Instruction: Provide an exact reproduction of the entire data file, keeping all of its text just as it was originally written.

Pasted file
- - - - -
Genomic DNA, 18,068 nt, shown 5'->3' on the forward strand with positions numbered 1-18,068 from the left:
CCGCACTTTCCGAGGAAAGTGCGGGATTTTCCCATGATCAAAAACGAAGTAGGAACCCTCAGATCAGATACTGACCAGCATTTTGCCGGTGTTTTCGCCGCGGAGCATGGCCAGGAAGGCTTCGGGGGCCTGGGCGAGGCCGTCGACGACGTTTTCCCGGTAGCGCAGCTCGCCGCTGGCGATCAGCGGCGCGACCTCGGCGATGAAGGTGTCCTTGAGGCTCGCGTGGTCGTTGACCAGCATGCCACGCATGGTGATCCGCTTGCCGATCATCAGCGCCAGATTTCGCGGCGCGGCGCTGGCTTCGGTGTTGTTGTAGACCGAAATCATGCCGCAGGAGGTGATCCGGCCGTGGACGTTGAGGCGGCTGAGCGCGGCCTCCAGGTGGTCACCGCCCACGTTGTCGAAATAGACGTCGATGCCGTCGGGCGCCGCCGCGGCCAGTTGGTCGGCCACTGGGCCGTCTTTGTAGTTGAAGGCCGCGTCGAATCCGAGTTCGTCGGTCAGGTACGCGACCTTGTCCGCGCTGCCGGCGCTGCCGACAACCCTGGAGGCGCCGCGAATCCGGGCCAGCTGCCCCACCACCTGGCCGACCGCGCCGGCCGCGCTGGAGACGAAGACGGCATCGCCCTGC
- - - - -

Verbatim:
Genomic DNA, 18,068 nt, shown 5'->3' on the forward strand with positions numbered 1-18,068 from the left:
CCGCACTTTCCGAGGAAAGTGCGGGATTTTCCCATGATCAAAAACGAAGTAGGAACCCTCAGATCAGATACTGACCAGCATTTTGCCGGTGTTTTCGCCGCGGAGCATGGCCAGGAAGGCTTCGGGGGCCTGGGCGAGGCCGTCGACGACGTTTTCCCGGTAGCGCAGCTCGCCGCTGGCGATCAGCGGCGCGACCTCGGCGATGAAGGTGTCCTTGAGGCTCGCGTGGTCGTTGACCAGCATGCCACGCATGGTGATCCGCTTGCCGATCATCAGCGCCAGATTTCGCGGCGCGGCGCTGGCTTCGGTGTTGTTGTAGACCGAAATCATGCCGCAGGAGGTGATCCGGCCGTGGACGTTGAGGCGGCTGAGCGCGGCCTCCAGGTGGTCACCGCCCACGTTGTCGAAATAGACGTCGATGCCGTCGGGCGCCGCCGCGGCCAGTTGGTCGGCCACTGGGCCGTCTTTGTAGTTGAAGGCCGCGTCGAATCCGAGTTCGTCGGTCAGGTACGCGACCTTGTCCGCGCTGCCGGCGCTGCCGACAACCCTGGAGGCGCCGCGAATCCGGGCCAGCTGCCCCACCACCTGGCCGACCGCGCCGGCCGCGCTGGAGACGAAGACGGCATCGCCCTGC